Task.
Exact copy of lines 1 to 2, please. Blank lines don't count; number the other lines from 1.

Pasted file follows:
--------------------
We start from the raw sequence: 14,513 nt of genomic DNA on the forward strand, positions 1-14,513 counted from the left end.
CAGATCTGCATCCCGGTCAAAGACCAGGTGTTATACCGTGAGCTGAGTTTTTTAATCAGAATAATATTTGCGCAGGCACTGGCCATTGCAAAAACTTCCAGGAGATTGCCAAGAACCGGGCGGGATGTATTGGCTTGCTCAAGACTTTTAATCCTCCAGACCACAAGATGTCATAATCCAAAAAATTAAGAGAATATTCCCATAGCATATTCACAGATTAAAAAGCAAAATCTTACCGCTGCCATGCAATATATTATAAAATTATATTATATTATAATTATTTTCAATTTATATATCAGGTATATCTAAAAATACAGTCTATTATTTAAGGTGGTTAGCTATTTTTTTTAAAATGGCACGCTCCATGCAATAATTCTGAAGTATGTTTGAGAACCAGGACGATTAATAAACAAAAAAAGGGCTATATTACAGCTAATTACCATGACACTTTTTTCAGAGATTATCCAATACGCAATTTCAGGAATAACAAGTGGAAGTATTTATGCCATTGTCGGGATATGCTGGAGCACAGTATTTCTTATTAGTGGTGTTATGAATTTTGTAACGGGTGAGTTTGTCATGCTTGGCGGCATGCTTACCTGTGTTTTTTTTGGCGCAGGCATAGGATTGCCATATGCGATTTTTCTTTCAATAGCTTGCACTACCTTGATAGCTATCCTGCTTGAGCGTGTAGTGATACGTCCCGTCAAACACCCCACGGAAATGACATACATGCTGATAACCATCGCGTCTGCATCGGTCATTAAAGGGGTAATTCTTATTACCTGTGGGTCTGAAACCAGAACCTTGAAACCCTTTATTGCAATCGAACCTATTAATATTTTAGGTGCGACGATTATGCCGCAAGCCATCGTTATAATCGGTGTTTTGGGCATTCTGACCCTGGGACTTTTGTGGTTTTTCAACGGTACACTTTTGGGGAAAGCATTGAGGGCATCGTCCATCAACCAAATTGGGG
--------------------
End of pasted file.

We start from the raw sequence: 14,513 nt of genomic DNA on the forward strand, positions 1-14,513 counted from the left end.
CAGATCTGCATCCCGGTCAAAGACCAGGTGTTATACCGTGAGCTGAGTTTTTTAATCAGAATAATATTTGCGCAGGCACTGGCCATTGCAAAAACTTCCAGGAGATTGCCAAGAACCGGGCGGGATGTATTGGCTTGCTCAAGACTTTTAATCCTCCAGACCACAAGATGTCATAATCCAAAAAATTAAGAGAATATTCCCATAGCATATTCACAGATTAAAAAGCAAAATCTTACCGCTGCCATGCAATATATTATAAAATTATATTATATTATAATTATTTTCAATTTATATATCAGGTATATCTAAAAATACAGTCTATTATTTAAGGTGGTTAGCTATTTTTTTTAAAATGGCACGCTCCATGCAATAATTCTGAAGTATGTTTGAGAACCAGGACGATTAATAAACAAAAAAAGGGCTATATTACAGCTAATTACCATGACACTTTTTTCAGAGATTATCCAATACGCAATTTCAGGAATAACAAGTGGAAGTATTTATGCCATTGTCGGGATATGCTGGAGCACAGTATTTCTTATTAGTGGTGTTATGAATTTTGTAACGGGTGAGTTTGTCATGCTTGGCGGCATGCTTACCTGTGTTTTTTTTGGCGCAGGCATAGGATTGCCATATGCGATTTTTCTTTCAATAGCTTGCACTACCTTGATAGCTATCCTGCTTGAGCGTGTAGTGATACGTCCCGTCAAACACCCCACGGAAATGACATACATGCTGATAACCATCGCGTCTGCATCGGTCATTAAAGGGGTAATTCTTATTACCTGTGGGTCTGAAACCAGAACCTTGAAACCCTTTATTGCAATCGAACCTATTAATATTTTAGGTGCGACGATTATGCCGCAAGCCATCGTTATAATCGGTGTTTTGGGCATTCTGACCCTGGGACTTTTGTGGTTTTTCAACGGTACACTTTTGGGGAAAGCATTGAGGGCATCGTCCATCAACCAAATTGGGG